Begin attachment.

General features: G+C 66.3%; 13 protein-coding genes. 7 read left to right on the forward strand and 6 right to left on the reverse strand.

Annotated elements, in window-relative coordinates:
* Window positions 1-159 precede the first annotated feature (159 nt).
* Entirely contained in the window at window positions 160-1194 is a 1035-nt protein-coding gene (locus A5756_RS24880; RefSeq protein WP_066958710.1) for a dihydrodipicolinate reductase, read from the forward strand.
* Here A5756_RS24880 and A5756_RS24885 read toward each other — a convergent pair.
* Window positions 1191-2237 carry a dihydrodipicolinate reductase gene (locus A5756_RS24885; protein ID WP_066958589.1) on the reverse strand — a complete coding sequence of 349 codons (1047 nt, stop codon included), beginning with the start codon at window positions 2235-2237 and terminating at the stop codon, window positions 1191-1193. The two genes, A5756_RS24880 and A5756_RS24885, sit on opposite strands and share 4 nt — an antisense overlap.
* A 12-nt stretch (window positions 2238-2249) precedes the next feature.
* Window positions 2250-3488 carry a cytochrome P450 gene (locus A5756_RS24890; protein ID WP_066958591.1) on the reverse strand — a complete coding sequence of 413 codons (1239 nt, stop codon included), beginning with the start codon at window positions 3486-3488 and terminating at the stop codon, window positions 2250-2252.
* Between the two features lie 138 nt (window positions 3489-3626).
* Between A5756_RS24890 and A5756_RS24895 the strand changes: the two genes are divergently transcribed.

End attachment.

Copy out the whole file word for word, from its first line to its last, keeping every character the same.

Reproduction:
General features: G+C 66.3%; 13 protein-coding genes. 7 read left to right on the forward strand and 6 right to left on the reverse strand.

Annotated elements, in window-relative coordinates:
* Window positions 1-159 precede the first annotated feature (159 nt).
* Entirely contained in the window at window positions 160-1194 is a 1035-nt protein-coding gene (locus A5756_RS24880; RefSeq protein WP_066958710.1) for a dihydrodipicolinate reductase, read from the forward strand.
* Here A5756_RS24880 and A5756_RS24885 read toward each other — a convergent pair.
* Window positions 1191-2237 carry a dihydrodipicolinate reductase gene (locus A5756_RS24885; protein ID WP_066958589.1) on the reverse strand — a complete coding sequence of 349 codons (1047 nt, stop codon included), beginning with the start codon at window positions 2235-2237 and terminating at the stop codon, window positions 1191-1193. The two genes, A5756_RS24880 and A5756_RS24885, sit on opposite strands and share 4 nt — an antisense overlap.
* A 12-nt stretch (window positions 2238-2249) precedes the next feature.
* Window positions 2250-3488 carry a cytochrome P450 gene (locus A5756_RS24890; protein ID WP_066958591.1) on the reverse strand — a complete coding sequence of 413 codons (1239 nt, stop codon included), beginning with the start codon at window positions 3486-3488 and terminating at the stop codon, window positions 2250-2252.
* Between the two features lie 138 nt (window positions 3489-3626).
* Between A5756_RS24890 and A5756_RS24895 the strand changes: the two genes are divergently transcribed.